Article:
Parasport Jumpstart Fund helps Para ice hockey community grow in Manitoba

Canadian Paralympic Committee

June 22, 2018

Parasport Jumpstart Fund helps Para ice hockey community grow in Manitoba



Every week, 60 participants of all age groups and abilities strap into their sledges and hit the ice in Winnipeg for some fun and exciting Para ice hockey action. 

Sledge Hockey Manitoba has created its own community in Winnipeg. Run through the Society for Manitobans with Disabilities, the program was one of the recipients of a Parasport Jumpstart Fund grant last year. As a not-for-profit organization, funding support enables the program to maintain viability and grow, such as purchasing more equipment for its growing participant base. 

“A lot has morphed out of it,” says organizer Bill Muloin, who originally started the program with six players in 2007. “I do clinics for schools, I’ll bring out sledge equipment and run tutorials for the students which helps with disability awareness. I’m a big believer in empowering the athletes we have, so when we have opportunities for them to go on the ice and showcase their talent I’ll bring them in to some of the school groups.”

He also runs a summer camp called Sledge to Physical Literacy, where kids can play Para ice hockey as well as other para sports like badminton, wheelchair tennis, swimming, and archery. 

His goals were to introduce the sport to his community, and provide a chance for kids with disabilities to play sport and gain physical skills. It has grown exponentially, now offering three categories (introductory, intermediate, and advanced) for participants. Three of his players recently participated in Hockey Canada’s developmental camp.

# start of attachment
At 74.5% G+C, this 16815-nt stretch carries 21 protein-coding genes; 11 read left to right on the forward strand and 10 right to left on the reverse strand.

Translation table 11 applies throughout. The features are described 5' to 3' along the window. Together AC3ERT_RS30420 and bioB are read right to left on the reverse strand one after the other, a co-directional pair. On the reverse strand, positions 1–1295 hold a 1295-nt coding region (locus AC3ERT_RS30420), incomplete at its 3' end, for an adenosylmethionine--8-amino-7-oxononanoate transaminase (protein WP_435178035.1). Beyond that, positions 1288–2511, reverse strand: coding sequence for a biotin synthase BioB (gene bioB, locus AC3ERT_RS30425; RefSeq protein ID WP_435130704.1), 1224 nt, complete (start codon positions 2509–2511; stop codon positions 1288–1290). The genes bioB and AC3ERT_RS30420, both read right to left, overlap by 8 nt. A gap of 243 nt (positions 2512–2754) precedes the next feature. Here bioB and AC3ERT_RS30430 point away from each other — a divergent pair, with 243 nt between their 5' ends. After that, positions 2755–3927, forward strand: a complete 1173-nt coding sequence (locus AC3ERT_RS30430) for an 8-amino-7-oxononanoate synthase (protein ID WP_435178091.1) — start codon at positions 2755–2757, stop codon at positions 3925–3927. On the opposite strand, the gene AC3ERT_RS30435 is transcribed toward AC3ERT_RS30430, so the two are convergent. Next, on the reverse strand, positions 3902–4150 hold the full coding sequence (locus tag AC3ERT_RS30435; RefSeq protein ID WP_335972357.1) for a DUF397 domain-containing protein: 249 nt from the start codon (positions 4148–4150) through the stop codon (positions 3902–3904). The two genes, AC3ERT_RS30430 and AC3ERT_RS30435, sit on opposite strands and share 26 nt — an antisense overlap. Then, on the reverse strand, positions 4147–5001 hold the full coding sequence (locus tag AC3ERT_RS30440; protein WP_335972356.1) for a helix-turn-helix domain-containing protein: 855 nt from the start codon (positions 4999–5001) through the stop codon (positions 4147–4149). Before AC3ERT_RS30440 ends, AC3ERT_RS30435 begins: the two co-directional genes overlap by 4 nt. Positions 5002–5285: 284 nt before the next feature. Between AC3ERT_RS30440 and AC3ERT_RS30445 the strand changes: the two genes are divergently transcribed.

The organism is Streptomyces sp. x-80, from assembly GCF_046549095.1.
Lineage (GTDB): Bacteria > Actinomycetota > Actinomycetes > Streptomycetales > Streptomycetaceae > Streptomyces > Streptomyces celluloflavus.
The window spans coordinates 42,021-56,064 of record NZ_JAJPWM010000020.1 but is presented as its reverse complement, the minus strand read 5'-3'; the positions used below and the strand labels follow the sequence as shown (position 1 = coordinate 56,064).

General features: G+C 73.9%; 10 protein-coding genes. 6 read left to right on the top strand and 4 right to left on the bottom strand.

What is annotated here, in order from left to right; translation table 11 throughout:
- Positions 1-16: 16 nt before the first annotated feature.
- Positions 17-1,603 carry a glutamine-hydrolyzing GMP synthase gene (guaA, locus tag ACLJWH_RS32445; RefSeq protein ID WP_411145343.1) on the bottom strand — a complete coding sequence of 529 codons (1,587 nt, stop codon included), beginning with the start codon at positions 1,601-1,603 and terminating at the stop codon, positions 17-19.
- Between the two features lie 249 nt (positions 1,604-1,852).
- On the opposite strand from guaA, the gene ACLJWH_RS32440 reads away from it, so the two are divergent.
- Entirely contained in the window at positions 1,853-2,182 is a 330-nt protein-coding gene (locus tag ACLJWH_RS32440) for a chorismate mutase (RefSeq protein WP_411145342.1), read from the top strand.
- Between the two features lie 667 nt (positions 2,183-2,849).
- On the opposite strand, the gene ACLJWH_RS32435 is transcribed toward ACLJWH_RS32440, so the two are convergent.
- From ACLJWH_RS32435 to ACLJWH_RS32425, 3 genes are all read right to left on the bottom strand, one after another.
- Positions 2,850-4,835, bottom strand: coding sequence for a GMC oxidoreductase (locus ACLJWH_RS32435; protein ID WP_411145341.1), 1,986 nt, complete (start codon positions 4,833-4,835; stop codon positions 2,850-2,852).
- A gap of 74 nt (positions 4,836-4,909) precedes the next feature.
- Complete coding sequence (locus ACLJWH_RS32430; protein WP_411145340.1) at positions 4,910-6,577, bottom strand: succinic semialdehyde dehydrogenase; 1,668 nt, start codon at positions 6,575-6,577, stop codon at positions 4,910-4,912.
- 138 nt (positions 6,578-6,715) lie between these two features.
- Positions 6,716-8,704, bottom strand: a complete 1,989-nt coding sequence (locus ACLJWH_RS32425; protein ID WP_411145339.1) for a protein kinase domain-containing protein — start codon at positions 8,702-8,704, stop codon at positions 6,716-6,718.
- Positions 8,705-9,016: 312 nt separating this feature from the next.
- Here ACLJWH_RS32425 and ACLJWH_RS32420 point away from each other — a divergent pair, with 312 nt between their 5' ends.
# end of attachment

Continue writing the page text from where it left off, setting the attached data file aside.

“One of the things we wanted to do was we wanted to make sure it was inclusive, that all capacities and abilities can play,” Muloin said. “We have about 15 or 16 people who don’t have disabilities that play. We also wanted to break down attitudes and barriers sometimes when it comes to individuals with a disability and how people without disabilities view them.”
At the Bell MTS Iceplex where they play, his sport is on display for all visitors to watch. People know about Para ice hockey and it’s helped to make facilities think more about accessibility as well.

“One parent told me at a tournament, when he brought in his little boy who has spina bifida, I think he was five at the time. He came in to visit the rink and he came in for the first time and saw all these walkers and wheelchairs, and saw these kids on the ice and said this is so cool, I haven’t found anywhere where he’s got peers where he belongs in this number.” 

With thank to grants like the Parasport Jumpstart Fund, Muloin plans on implementing new initiatives as the program looks forward. He is going to run a mini-tournament this Christmas for the younger kids, dedicate ice time to female-only development, and further the leadership skills of his players by employing two of them at this year’s summer camp.   

It’s a job Muloin is very passionate about, as Sledge Hockey Manitoba continues to grow. 
“What I get a lot, and probably more in my entire lifetime that most people get in theirs, are smiles and gleans in their eyes. Every day when I’m tired, I get back on the ice and I have so much fun with the kids, I always say to myself I’m pretty fortunate, I’m pretty lucky to be around them all.” 

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